In doing so, every time you extract a class, try to give them proper names instead of calling them Service. Suggestions could be VoucherDiscountCalculation and PrimeUserDiscountCalculation.

There were a few un-safe steps in the re-factoring described above and I also struggled a little bit to describe exactly how I did it since I was playing quite a lot with the code. Suggestions and ideas are very welcome.

For the final solution, please check the last part of this blog post.

If you are not used to use builders in your tests and is asking yourself where the hell aProduct() and aShoppingBasket() come from, check the code in here:

For more information about the original problem that triggered all this, please read part 1 of this blog post.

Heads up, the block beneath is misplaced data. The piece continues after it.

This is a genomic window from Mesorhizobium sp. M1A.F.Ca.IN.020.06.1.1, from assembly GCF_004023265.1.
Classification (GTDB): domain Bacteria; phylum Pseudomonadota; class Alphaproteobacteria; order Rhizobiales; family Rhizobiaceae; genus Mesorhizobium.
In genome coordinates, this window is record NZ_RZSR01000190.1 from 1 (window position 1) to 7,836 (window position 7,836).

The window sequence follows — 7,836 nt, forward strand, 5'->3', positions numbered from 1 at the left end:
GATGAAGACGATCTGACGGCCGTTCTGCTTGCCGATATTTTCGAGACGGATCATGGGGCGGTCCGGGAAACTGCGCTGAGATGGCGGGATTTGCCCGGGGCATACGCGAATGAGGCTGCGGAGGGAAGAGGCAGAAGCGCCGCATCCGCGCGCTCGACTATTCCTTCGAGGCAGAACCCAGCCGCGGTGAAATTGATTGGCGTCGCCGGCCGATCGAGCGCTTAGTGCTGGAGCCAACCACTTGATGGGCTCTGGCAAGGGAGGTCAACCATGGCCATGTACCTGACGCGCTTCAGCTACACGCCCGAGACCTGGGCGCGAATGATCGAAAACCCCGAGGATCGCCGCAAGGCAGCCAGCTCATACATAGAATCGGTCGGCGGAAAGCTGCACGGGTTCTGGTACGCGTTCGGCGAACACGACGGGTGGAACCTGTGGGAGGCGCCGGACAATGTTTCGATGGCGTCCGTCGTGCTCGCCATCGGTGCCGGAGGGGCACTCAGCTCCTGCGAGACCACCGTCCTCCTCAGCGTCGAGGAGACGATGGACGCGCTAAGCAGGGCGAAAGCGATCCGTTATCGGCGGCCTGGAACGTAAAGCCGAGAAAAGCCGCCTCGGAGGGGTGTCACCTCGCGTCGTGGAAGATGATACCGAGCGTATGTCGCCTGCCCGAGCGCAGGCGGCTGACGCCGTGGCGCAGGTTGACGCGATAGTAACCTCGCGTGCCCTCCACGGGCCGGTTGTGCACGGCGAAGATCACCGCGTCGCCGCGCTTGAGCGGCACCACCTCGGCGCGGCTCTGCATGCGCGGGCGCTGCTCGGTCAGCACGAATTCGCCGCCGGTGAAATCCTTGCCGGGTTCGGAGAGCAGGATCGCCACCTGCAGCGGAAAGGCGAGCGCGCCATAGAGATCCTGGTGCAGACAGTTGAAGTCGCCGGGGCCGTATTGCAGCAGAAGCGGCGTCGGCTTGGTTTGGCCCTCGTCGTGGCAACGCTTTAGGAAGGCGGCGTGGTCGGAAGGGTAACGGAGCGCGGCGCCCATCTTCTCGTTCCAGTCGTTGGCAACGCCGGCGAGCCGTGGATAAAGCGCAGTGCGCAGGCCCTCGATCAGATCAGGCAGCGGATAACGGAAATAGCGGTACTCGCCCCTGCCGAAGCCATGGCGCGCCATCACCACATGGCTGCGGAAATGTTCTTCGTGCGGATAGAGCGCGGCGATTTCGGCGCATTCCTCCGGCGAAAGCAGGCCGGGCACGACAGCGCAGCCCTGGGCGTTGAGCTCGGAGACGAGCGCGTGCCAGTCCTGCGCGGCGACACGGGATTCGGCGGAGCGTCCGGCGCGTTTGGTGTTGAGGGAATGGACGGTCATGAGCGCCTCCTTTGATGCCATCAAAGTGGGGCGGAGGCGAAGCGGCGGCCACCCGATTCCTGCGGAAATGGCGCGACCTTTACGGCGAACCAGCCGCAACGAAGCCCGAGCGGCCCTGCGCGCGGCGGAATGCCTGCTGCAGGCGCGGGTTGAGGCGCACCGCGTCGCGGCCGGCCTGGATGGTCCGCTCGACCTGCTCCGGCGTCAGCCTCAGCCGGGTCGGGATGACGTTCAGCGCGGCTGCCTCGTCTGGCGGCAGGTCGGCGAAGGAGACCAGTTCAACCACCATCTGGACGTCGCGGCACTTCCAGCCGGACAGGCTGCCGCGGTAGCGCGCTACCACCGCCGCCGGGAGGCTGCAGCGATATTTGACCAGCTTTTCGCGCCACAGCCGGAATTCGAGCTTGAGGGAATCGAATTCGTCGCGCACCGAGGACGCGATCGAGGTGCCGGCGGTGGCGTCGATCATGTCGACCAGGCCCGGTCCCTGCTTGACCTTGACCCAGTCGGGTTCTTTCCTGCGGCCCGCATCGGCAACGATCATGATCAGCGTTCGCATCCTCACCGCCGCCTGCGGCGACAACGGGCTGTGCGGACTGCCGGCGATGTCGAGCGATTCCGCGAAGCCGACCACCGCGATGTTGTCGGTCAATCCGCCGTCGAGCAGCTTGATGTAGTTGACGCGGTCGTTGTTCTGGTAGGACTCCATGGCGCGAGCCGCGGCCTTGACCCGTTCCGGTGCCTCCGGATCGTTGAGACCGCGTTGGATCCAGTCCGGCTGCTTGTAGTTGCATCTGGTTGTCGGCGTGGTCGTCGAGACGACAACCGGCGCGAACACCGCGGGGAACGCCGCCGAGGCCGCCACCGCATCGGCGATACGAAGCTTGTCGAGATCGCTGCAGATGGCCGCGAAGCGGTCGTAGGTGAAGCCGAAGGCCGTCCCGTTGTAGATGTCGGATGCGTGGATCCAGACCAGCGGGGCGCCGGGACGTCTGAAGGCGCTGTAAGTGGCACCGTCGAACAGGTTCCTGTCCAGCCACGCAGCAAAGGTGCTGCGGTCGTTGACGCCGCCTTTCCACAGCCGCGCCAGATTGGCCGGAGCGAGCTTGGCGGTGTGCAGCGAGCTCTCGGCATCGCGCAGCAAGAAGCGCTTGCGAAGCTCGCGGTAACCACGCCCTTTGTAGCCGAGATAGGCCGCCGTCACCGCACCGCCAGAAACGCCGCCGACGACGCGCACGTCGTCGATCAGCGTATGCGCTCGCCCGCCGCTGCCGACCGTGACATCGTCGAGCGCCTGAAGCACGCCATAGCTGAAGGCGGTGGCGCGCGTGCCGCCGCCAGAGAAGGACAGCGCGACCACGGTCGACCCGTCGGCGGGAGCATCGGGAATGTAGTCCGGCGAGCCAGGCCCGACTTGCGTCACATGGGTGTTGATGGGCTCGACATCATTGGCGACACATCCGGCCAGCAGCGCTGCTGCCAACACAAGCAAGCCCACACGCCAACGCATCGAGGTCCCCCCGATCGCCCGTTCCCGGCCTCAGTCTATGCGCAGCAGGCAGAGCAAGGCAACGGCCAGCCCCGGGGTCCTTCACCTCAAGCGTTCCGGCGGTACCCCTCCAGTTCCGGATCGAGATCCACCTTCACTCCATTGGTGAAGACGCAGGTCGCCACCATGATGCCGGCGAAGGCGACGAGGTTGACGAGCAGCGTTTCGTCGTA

In part 3 I finish the exercise, breaking the entire hierarchy. Please have a look at it for the final solution

Extract, Inject, Kill: Breaking hierarchies (part 1)

Years ago, before I caught the TDD bug, I used to love the template method pattern. I really thought that it was a great way to have an algorithm with polymorphic parts. The use of inheritance was something that I had no issues with. But yes, that was many years ago.

Over the years, I've been hurt by this "design style". That's the sort of design created by developers that do not TDD.

The situation

Very recently I was working on one part of our legacy code and found a six level deep hierarchy of classes. There were quite a few template methods defined in more than one of the classes. All classes were abstract with the exception of the bottom classes, that just implemented one or two of the template methods. There were just a single public method in the entire hierarchy, right at the very top.

We had to make a change in one of the classes at the bottom. One of the (protected) template method implementations had to be changed.

The problem

How do you test it? Goes without saying that there were zero tests for the hierarchy.